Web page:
I generally do not write about the movies I dislike, or the movies that fall below my level of expectation. But Tarzan being one of my favourite animated Disney movies, the prequel/sequel to the classic, seemed to me a little dull.
Also, the other movie about a jungle boy, also released this year, was such a surprise, that the expectations from the second boy of the jungle was naturally high. And no question it’s Mowgli who comes out on top. So, The Legend of Tarzan, based on Edgar Rice Burrough’s literary classic, isn’t meant to be fun in the way that The Jungle Book is intended. Yet does the King of the Apes have to be this dour, this dull, this much of a cure for jetlag? Another dose of disappointment was from the director, David Yates, who directed the last four Harry Potter films beautifully, appears to have lost his magic touch while working this adventure.
After Cristopher Nolan’s Batman Begins, there has been an upsurge for the dark and shadowy origin stories in almost all of the rebooted films. But the point one has to understand, is that reboots can be fun like The Jungle Book too! And this is precisely where The Legend of Tarzan falls short. Tarzan (a grim Alexander Skarsgard) is placed in a dark African jungle. The result is a film that’s bleached of most of the color from the original. A starry cast and hordes of CGI animals don’t elevate the proceedings much.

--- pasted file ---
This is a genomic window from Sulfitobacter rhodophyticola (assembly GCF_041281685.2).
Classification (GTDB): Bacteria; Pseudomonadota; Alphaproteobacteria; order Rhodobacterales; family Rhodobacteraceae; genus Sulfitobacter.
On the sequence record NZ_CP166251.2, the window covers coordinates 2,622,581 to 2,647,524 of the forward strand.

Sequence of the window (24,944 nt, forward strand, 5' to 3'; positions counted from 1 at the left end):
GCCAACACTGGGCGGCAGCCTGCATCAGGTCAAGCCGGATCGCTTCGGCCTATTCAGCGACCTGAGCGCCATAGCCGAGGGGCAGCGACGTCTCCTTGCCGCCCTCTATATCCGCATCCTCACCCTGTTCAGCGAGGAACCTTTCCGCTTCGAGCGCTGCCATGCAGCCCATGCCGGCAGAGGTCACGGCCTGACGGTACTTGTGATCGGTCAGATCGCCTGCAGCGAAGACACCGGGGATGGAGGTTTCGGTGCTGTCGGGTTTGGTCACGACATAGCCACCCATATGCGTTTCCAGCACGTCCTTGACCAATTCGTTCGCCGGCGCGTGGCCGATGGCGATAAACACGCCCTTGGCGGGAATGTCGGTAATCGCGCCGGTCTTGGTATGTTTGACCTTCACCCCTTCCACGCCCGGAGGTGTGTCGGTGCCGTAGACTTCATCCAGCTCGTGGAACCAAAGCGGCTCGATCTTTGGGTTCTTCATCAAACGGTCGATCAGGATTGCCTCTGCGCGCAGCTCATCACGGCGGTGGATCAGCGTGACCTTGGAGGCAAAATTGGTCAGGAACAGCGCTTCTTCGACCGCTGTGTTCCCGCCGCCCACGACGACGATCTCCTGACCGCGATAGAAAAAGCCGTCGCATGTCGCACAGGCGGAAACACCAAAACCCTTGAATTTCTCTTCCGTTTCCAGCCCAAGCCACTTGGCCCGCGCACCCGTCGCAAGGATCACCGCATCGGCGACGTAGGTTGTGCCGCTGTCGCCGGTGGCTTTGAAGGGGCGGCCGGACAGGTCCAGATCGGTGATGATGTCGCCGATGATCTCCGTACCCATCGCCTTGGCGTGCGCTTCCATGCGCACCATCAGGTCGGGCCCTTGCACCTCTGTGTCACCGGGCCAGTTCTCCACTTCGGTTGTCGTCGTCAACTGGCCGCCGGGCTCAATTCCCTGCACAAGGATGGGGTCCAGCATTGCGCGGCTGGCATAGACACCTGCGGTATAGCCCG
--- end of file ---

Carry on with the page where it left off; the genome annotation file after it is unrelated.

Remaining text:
The plot is quite familier, we get flashbacks as to how John Clayton III is raised as Tarzan amongst the apes and how he left for civilization with his love Jane (a spunky Margot Robbie). The film focuses on John’s return to the Congo to rescue his African brothers whose tribes are being enslaved by the Belgian king’s envoy Leon Rom (Christoph Waltz in a white suit but with a black heart). There are subplots involving diamonds, colonization and revenge, but despite this over-populated narrative, the film moves slower than a sloth.
The one thing the film throughly lacks, despite all of it CGI tricks and physical showoffs, is the essence of bonding. There are almost no scenes of Tarzan bonding with the apes and vice-versa. Though there is a scene where Tarzan goes head to head with his ‘ape brother’, which is pretty impressive. Skarsgard is up for the sheer physicality of his role, but looks too morose throughout and therefore one-note. The supporting actors are good, adding ocassional delight, but they are not enough to sustatin the film missing its true soul.
I’m going with 2 out of 5 for The Legend of Tarzan. This is a pale, watered-down take on the iconic hero. Perhaps Tarzan was best left in the jungle.